In order to restore the West Papua to the fold of the motherland, Indonesia took a variety of diplomatic channels, including through the UNO (United Nations Organization / United Nations). However these efforts stalled, so the Indonesia under the Soekarno’s leadership then proclaimed the People’s Tri Command (Trikora) that essentially demanding the return of West Papua (Irian) to the motherland as quickly as possible. The Dutch responds with strengthening the military in West Irian by bringing the aircraft carrier Hr.Ms. Karel Doorman. In response, Indonesia decided to solve the problem of the West Irian through military force to support diplomacy. In the military field, Indonesia government realizes that the strength of the Armed Forces of the Republic of Indonesia (APRI) is not balanced in comparison with the Dutch. Therefore, the Government of Indonesia seeks to bring a number of military equipment, which is done with the purchase of new and used military equipment from various countries since 1958.  The first efforts made through the approach to the countries of Western Europe and the United States, but the results were not satisfactory. This was caused by the high sense of solidarity from them to the Netherlands who is also a member of the NATO (North Atlantic Treaty Organization) based in Western Europe. The NATO led by the United States was a counter force against the Warsaw Pact led by the Soviet Union.
Since the era of the Cold War began in 1949, the two world superpowers are always competing to develop influence and its military forces in various parts of the world. Unfortunately, Indonesia who has a system of independent and active foreign policy, also dragged into the feud of the two ‘giants’. The victory of the Communist Party of Indonesia (PKI) in 1955 elections seen as a threat to the American dominance in Southeast Asia, so inevitably the United States prefer to support the Netherlands, who has clearly violated the agreement in the Round Table Conference. Therefore, the purchase of military equipment by the Indonesia which is considered harmful to the Netherlands impressed inhibited. Dealing with such an urgent condition, the Indonesia Government glance the Eastern Bloc countries, such as the Soviet Union, People’s Republic of China, and Yugoslavia. Since 1960 a large number of modern military equipment from the Soviet Union entered Indonesia, and one of them is an amphibious light tank PT-76 (Tank Plavayushtshiy-76), as previously described.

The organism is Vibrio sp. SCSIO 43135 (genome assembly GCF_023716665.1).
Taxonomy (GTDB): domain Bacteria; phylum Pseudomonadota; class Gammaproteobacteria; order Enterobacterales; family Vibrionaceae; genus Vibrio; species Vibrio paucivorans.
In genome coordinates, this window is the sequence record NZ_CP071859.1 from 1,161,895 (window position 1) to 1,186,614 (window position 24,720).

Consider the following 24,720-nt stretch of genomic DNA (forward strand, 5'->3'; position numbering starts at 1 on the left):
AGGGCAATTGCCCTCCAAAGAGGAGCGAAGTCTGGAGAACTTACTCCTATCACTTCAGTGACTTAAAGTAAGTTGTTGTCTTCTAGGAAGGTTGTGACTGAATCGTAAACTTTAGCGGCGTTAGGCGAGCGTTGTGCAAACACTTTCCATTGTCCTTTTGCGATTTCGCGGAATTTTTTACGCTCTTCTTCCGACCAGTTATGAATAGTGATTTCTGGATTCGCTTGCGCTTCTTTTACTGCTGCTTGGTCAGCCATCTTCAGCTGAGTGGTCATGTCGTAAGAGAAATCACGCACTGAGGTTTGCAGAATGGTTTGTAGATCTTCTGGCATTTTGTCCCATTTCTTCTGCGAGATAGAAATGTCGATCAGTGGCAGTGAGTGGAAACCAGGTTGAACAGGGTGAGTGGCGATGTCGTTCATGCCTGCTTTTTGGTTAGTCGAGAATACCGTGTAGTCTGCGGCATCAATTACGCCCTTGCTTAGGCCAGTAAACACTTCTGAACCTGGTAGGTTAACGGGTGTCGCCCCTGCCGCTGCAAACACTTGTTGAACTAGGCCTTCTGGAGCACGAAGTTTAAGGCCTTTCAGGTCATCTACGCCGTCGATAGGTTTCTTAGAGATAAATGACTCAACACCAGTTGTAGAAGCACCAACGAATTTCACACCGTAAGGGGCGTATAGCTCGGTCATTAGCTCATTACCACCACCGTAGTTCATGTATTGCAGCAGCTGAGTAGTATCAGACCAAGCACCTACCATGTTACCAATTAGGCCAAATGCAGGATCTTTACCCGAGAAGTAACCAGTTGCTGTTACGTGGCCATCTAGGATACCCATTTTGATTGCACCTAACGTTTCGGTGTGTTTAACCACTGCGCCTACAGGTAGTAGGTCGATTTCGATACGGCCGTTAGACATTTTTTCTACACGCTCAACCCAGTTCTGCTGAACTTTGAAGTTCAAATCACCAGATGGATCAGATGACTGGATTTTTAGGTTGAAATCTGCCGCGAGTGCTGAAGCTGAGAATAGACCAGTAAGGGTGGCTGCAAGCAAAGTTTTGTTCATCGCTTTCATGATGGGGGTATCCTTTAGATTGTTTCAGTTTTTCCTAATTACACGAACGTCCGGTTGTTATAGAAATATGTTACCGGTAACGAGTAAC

Since 1962, the PT-76 amphibious tanks purchased by the Indonesian government formally entered into an APRI (Angkatan Perang Republik Indonesia) cavalry unit. Because this tank has the amphibious capability, most tanks were operated by the Amphibious Tank Battalion of the Naval Command Corps (KKO AL), now known as the Amphibious Landing Vehicles Battalion of the Indonesian Navy Marine Corps. These combat vehicles initially prepared to support the operations of the largest military campaigns in the history of Indonesia, known as Operation Jayawijaya, which was held in the framework of the liberation of Western Irian in the year 1962-1963. Furthermore, PT-76 is actively involved in various activities in domestic security and military operations such as Dwikora (1964-1965) in Indonesian-Malaysian border, Operation Seroja (1975-1979) in East Timor and Integrated Security Restoration Operation in order to fight GAM separatist movement in the Province of Nangroe Aceh Darussalam (2002-2005). Today, after 40 years since it was first operated by the military (TNI), some of the PT-76 tank has been on display at the Satria Mandala Museum, while about 30 units still operated by the Amphibious Landing Vehicles Battalion of the Indonesian Navy Marine Corps. If you get a chance to visit the Marine Corps Headquarters in Cilandak, you will see a number of PT-76 tanks in the tank garage and still used for combat training. It seems quite reasonable if the Indonesian PT-76 nicknamed “Battle Proven” aka the legendary master of war in the Navy Marine Corps environment (quoted from Cakrawala TNI-AL magazine). 

M3A1 Stuart Light Tank